P.S. As of the time I’m writing this, Joe’s mother has moved the Tupperware to the place SHE wants it for the SECOND TIME THIS WEEK — after I moved it back to its home *again*. Please help.

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“Sometimes I imagine what it would be like to give this book to my mother. To present it to her as a precious gift over a meal that I’ve cooked for her. To say: Here is everything that keeps us from really talking. Here is my heart. Here are my words. I wrote this for you.” – Michele Filgate, Introduction, What My Mother And I Don’t Talk About: Fifteen Writers Break the Silence

I just devoured this essay collection curated by the wonderful  Michele Filgate (whose title-essay about her mother’s refusal to believe her about childhood sexual assault at the hands of her stepfather is in the book) and it’s really good. There are love and appreciation stories aplenty, though many essays cover seriously harrowing ground around mental illness, addiction, emotional abuse, and other kinds of abuse without holding back. It’s not a light read, is what I am saying.

I feel like almost every piece in the book maps to a letter that someone has sent to my inbox about how to say the unsayable thing, how to know when it’s time to let go, how to tell your own truth, how to dig into the past without letting it define you, how to set boundaries, how to see a parent as a separate person who existed before you, how to honor the gifts our mothers give us and be honest about the poisoned apples they sometimes pass on. I kept highlighting as I went because I knew that some Letter Writer somewhere needed to see that sentence, see themselves on that page. “Mother Tongue,” Carmen Maria Machado‘s chapter about estrangement is one of the best things about that topic I’ve read. Some quotes from that essay:

“Whenever I saw her, she found some way to let me know that despite my accomplishments, I was failing. ‘You need to learn to make better choices,’ she told me, though what choices they were, she never specified. Besides, all I could hear was, ‘I wish I’d made better choices.’ And I couldn’t help her with that.”

“A reader might think that this is, obviously, a kind of misplaced parental anxiety and love. And they might be right. But I felt like I was losing my mind. There was no trust, no affection, no listening, just ignorant micromanagement. It felt like I was existing in a parallel universe, where everything I’d just done with my life, everything I was doing with my life, hadn’t made any difference at all. I was a kid again, useless. Nothing was mine–not my time, not my schedule, not my choices.”

I’ll stop before I accidentally re-publish the whole thing. If you spent Mother’s Day curled up in a ball because of a difficult relationship and/or if you have a letter hanging out in my queue about this topic, this might be a healing book for you. ❤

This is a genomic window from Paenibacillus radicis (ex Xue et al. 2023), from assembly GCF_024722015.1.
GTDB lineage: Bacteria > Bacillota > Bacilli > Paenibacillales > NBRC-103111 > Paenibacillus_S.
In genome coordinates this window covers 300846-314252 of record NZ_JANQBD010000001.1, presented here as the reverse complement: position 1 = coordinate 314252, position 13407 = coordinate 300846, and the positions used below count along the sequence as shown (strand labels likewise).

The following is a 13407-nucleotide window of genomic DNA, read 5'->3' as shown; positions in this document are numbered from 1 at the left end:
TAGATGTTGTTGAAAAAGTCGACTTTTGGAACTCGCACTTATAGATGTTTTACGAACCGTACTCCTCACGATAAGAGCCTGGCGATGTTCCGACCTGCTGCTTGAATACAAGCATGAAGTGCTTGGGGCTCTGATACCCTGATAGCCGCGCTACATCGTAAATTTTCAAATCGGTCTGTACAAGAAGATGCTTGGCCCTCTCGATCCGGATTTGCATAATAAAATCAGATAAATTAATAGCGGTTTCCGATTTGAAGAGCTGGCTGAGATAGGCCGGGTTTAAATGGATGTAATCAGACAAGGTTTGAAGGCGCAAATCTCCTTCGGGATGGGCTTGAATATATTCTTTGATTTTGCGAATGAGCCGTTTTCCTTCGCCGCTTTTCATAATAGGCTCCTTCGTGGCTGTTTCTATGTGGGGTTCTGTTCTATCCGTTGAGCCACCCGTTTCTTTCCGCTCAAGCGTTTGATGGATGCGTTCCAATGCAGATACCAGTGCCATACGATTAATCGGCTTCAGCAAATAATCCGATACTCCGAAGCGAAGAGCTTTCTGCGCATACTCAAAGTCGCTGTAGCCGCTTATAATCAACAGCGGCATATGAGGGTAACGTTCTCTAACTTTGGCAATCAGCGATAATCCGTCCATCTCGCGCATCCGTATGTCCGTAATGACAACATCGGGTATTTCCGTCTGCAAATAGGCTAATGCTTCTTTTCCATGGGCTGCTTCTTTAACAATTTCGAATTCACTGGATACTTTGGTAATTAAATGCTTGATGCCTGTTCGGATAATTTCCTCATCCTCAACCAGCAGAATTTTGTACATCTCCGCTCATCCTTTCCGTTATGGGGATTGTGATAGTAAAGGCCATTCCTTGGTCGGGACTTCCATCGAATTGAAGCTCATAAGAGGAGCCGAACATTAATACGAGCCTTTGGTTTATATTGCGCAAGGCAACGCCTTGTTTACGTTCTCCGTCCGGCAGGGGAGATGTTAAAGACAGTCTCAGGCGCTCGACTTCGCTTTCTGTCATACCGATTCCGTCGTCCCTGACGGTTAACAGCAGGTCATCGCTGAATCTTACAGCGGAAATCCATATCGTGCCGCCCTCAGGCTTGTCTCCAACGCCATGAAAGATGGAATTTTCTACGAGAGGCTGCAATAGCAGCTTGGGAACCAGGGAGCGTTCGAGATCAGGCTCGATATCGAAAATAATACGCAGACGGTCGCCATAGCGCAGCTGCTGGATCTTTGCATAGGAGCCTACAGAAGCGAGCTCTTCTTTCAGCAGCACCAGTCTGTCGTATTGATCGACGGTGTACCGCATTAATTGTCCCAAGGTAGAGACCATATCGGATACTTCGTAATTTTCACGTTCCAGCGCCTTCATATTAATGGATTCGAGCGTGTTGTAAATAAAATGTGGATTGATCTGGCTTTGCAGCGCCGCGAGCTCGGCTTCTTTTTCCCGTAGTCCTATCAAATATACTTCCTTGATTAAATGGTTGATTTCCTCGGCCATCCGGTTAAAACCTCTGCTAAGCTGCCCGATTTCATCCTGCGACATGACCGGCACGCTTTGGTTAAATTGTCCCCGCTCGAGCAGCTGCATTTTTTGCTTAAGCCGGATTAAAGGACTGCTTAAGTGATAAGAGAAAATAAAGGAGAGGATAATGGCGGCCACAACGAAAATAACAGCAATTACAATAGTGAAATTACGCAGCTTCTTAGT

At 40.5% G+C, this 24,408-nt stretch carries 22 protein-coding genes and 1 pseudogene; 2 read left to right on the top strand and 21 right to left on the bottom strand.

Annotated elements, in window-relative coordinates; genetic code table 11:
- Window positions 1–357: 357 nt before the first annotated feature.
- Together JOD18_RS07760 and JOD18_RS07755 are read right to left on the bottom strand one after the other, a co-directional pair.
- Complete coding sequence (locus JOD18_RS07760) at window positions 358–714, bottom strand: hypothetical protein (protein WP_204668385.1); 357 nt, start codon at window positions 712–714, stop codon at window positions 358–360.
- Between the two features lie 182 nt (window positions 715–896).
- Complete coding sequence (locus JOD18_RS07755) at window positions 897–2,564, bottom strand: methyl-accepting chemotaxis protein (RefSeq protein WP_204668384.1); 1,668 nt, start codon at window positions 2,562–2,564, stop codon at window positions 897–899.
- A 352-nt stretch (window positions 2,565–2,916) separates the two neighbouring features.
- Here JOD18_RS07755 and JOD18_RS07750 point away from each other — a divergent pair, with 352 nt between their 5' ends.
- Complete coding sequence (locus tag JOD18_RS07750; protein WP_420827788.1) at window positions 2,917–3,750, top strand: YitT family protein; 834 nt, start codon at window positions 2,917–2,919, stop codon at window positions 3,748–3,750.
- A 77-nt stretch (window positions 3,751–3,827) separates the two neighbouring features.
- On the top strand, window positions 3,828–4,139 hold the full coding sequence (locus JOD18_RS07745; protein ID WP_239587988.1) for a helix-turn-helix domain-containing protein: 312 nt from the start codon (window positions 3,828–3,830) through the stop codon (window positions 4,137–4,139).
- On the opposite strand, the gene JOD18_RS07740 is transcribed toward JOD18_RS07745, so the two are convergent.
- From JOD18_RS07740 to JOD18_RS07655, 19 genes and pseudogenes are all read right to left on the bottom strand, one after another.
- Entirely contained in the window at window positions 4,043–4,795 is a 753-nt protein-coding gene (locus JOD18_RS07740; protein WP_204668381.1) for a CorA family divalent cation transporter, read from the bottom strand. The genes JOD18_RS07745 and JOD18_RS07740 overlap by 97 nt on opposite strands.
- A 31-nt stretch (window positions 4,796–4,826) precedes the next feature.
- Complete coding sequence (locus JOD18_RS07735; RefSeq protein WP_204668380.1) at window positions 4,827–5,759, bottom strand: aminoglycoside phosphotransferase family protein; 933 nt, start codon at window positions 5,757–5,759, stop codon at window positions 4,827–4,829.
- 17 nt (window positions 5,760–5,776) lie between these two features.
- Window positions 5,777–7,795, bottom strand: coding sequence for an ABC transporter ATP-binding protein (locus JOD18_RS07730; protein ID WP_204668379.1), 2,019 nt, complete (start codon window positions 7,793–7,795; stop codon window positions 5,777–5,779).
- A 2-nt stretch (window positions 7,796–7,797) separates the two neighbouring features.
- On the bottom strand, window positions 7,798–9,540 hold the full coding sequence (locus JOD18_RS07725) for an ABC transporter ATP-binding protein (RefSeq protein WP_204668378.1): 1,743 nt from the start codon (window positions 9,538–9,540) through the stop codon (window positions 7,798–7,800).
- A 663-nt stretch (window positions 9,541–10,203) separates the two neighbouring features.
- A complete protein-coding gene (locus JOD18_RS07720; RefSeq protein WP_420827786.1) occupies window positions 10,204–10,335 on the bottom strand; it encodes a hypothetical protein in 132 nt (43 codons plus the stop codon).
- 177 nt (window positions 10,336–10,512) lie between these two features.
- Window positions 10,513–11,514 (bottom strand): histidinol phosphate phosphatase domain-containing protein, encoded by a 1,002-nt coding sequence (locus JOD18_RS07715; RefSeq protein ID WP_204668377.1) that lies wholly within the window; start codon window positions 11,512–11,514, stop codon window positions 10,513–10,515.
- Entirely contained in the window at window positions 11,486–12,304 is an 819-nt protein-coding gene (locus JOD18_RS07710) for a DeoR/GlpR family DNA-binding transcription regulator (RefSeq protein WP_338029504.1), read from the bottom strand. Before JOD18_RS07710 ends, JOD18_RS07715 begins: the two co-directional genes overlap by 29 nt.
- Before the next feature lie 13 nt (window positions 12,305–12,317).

I’m working on a book proposal for a collection of essays, so I’m on a tear of reading essay collections of late. Here are some other collections I couldn’t put down:

  • Hanif Abdurraqib’s They Can’t Kill Us Until They Kill Us, which is an essay collection about race and politics and identity in America AND a memoir about family and love and being from a particular place in the Midwest AND a chronicle of how the music we love carries our dreams and tells our stories, how the music brings us back to particular moment in time, how it helps us remember and see. It’s a fucking stunner.
  • Alexander Chee’s How To Write An Autobiographical Novel which is, among many other things, such a love letter to the teachers who taught him to write. Chee has an essay in the What My Mother And I Don’t Talk About collection as well.
  • JoAnn Beard’s The Boys Of My Youth (I discovered her work through the outstanding 1996 essay The Fourth State of Matter which, if you are unfamiliar, could use a content note for everything from “school shooting/gun violence” to “dying pet” but it’s one of those pieces that says EVERYTHING and never lets go).

No comments, as I don’t really like debating about the books I read in my free time, I like what I like and you like what you like, but since people always want to know what I’m reading, here’s some of what I’m reading. I hope you’re reading things that speak to you!

Finally, I just got an advance copy of Jessica Pan’s “Sorry I’m Late, I Didn’t Want To Come: One Introvert’s Year Of Saying Yes” in the mail, I’ll update here when I’m done since I think “What would happen if a shy introvert lived like a gregarious extrovert for one year?” is a question that lots of us might like to see answered, if only vicariously and from a very safe distance.

Hi Captain Awkward!

I came out to my parents about 3 years ago, when I was still living with them before moving abroad to start my PhD. They were horrible – and it made the next 6 months of my stay a traumatizing experience, to say the least. I think you could describe my parents as controlling, and when I came out there was a lot of ‘we HATE all the career choices you’ve made, but we had the goodness to tolerate them, and now this!’ Anyway. Moved out, moved countries, got a fuckload of therapy, and started the process of healing.